chaos must be rhythmic) [*].
Example:
Phase synchronization of two coupled chaotic oscillators
[*] S. Boccaletti, J. Kurths, G. Osipov, D.L. Valladares, C.S. Zhou, The Synchronization
of Chaotic Systems, Physics Reports 366, pp. 1-101, 2002
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Introduction (cont.)
Synchronization properties are also influenced
by the general properties of the oscillator
network: complex systems can be more or less
prone to synchronize due to their specific
features.
Synchronization requires knowledge of both
nonlinear dynamics and of complex systems.
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Introduction (cont.)
Sync: How order emerges from chaos (*)
(*) S.H. Strogatz, Sync: How Order Emerges From Chaos In the Universe, Nature, and Daily Life,
Hyperion, 2004
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Introduction (cont.)
Synchronization: a historical perspective
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Introduction (cont.)
Synchronization: a historical perspective
1665: Huygens observation of pendula
α1
α2
α1
α2
ω1
ω2
ω1
ω2
When pendula are on a common support,
they move in synchrony, if not, they slowly
drift apart
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Politecnico di Torino
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Introduction (cont.)
Synchronization: a historical perspective
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Introduction (cont.)
Synchronization: a historical perspective
Sleep-Wake rhythms: biological systems can adjust their
rhythms to external signals. Under natural conditions,
biological clocks tune their rhythms (i.e. synchronize) in
accordance with the 24-hour period of the Earth’s daily
cycle
(First observed by J.J. Dortous de Mairan, 1729)
Synchronization of triode oscillators
(Appleton, van der Pol, van der Mark,1922-1928)
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Introduction (cont.)
Synchronization: a historical perspective
Mutual synchronization of cardiac pacemaker cells
(E.E. Verheijek et al., “Pacemaker synchronization of electrically coupled rabbit sinoatrial node
cells,” J. Gen. Physiol., vol. 11 I , pp. 95-112, January 1998)
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Introduction (cont.)
Synchronization: why ?
Synchronization is a parameter of a (possibly complex) network which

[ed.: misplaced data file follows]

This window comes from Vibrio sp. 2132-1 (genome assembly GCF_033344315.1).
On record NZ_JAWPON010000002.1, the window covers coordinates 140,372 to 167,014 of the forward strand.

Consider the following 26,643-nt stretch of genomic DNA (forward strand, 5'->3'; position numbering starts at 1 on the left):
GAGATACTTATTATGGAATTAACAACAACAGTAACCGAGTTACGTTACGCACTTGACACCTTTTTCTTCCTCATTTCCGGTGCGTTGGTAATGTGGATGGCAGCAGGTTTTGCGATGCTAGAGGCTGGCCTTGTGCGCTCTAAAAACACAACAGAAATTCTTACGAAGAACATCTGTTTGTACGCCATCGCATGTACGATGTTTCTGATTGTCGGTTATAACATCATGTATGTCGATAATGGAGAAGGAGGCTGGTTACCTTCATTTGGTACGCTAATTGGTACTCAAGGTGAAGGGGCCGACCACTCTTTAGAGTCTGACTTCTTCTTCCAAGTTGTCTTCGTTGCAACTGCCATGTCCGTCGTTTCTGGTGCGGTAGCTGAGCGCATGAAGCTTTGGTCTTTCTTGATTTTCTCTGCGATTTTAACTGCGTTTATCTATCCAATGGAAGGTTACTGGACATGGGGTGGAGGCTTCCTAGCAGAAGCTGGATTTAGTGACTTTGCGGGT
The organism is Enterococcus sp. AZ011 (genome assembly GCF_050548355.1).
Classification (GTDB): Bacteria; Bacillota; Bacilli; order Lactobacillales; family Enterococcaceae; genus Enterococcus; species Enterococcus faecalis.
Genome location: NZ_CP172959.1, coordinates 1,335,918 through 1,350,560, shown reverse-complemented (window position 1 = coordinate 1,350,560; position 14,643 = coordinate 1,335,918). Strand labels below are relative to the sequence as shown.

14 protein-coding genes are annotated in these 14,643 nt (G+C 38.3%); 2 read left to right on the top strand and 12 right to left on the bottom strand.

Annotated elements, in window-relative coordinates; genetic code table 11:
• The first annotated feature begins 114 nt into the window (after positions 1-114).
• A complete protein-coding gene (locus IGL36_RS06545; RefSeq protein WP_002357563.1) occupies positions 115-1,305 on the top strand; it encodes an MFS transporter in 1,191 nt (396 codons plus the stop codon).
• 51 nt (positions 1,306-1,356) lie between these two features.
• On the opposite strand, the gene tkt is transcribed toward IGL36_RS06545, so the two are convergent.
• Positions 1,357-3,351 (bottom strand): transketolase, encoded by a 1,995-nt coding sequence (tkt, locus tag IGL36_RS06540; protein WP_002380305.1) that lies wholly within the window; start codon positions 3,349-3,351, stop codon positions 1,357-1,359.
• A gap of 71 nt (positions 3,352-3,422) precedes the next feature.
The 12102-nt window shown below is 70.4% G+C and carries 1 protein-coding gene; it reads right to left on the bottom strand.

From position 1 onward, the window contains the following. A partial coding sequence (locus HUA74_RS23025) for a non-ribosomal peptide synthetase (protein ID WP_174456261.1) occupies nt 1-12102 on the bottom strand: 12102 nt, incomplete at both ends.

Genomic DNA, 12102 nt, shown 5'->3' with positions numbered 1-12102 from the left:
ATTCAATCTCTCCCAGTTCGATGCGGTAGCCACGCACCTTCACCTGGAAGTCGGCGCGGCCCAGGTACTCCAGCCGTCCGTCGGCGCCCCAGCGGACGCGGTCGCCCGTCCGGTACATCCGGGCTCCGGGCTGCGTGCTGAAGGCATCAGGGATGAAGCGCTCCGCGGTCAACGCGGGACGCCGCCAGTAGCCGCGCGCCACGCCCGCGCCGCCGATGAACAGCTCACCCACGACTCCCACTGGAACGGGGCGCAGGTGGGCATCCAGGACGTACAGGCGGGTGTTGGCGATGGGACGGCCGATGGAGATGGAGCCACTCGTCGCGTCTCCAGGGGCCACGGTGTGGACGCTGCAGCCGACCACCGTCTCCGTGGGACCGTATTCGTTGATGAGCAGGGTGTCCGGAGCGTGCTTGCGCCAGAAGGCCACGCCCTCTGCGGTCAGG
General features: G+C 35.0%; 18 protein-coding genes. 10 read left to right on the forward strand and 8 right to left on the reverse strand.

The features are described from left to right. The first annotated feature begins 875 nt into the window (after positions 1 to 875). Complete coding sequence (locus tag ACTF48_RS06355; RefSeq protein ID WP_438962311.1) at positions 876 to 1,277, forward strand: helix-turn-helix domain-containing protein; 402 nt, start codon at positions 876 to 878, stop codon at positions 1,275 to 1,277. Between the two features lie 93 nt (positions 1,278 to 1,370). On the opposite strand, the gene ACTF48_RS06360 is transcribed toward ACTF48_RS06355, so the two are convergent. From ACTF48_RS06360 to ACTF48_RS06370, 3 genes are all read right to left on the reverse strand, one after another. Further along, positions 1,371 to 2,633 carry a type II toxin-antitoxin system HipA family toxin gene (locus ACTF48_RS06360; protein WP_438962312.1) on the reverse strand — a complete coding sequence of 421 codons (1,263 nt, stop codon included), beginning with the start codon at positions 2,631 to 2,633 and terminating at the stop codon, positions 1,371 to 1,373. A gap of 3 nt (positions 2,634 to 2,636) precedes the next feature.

gives important insight in observable phenomena in real networks.
Synchronization phenomena are pervasive in biology and are related
to several central issues of neuroscience [1].
Synchronization may allow distant sites in the brain to communicate
and cooperate with each other. For example, synchronization between
areas of the visual cortex and parietal cortex, and between areas of the
parietal and motor cortex was observed during the visual-motor
integration task in awake cats [2].
_____________________
[1] W. Singer and C. M. Gray, “Visual features integration and the temporal correlation hypothesis,” Annual Rev. Neurosci.,
vol. 18, pp. 555–586, 1995.
[2] P. R. Roelfsema, A. K. Engel, P. Knig, and W. Singer, “Visuomotor integration is associated with zero time-lag
synchronization among cortical areas,” Nature, vol. 385, pp. 157–161, 1997
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Introduction (cont.)
Synchronization: why ?
Direct participation of synchrony in a cognitive task was
experimentally demonstrated in humans [3].
Synchronization may help protect interconnected neurons
from the influence of random perturbations (intrinsic
neuronal noise) which affect all neurons in the nervous
system [4].
_____________________
[3] E. Rodriguez, N. George, J.-P. Lachaux, J. Martinerie, B. Renault, and F. J. Varela, “Perception’s shadow: Long
distance synchronization of human brain activity,” Nature, vol. 397, pp. 430–433, 1999.
[4] N.Tabareau, J-J. Slotine, Q. Pham, “How synchronization protects from noise”, PLoS Computational Biology, pp. 1-9,
Vol. 6, N. 1, 2010
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Introduction (cont.)
Synchronization: why ?
Spiking neurons, like any other physical, chemical, or biological oscillators,
can synchronize and exhibit collective behavior that is not intrinsic to any
individual neuron.
Partial synchrony in cortical networks is believed to generate various brain
oscillations, such as the alpha and gamma EEG (electroencephalography)
rhythms.
However, increased synchrony may result in pathological types of activity,
such as epilepsy.
Coordinated synchrony is needed for locomotion and swim pattern
generation in fish.
Depending on the circumstances, synchrony can be good or bad, and it is
important to know what factors contribute to synchrony and how to control it.
______________________
(Extracted from: E. M. Izhikevich , Dynamical Systems in Neuroscience: The
Geometry of Excitability and Bursting, Ch. 10, MIT Press, Cambridge, MA,
USA, 2007)
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Introduction (cont.)
References
1.
2.
A. Pikovsky, M. Rosenblum, and J. Kurths, Synchronization, A universal
concept in nonlinear sciences, Cambridge University Press, Cambridge,
UK, 2001.
S. H. Strogatz, Nonlinear dynamics and chaos: With applications to
physics, biology, chemistry, and engineering, Perseus Books,
Cambridge, MA, USA, 1994.
3.
H. K. Khalil, Nonlinear systems, McMillan Publishing Co., New York,
1992.
4.
E. M. Izhikevich, Dynamical Systems in Neuroscience, CH. 10, The MIT
Press, Cambridge, MA, USA, 2007
March 17, 2014
M. Biey - Department. of Electronics and Telecommunications
Politecnico di Torino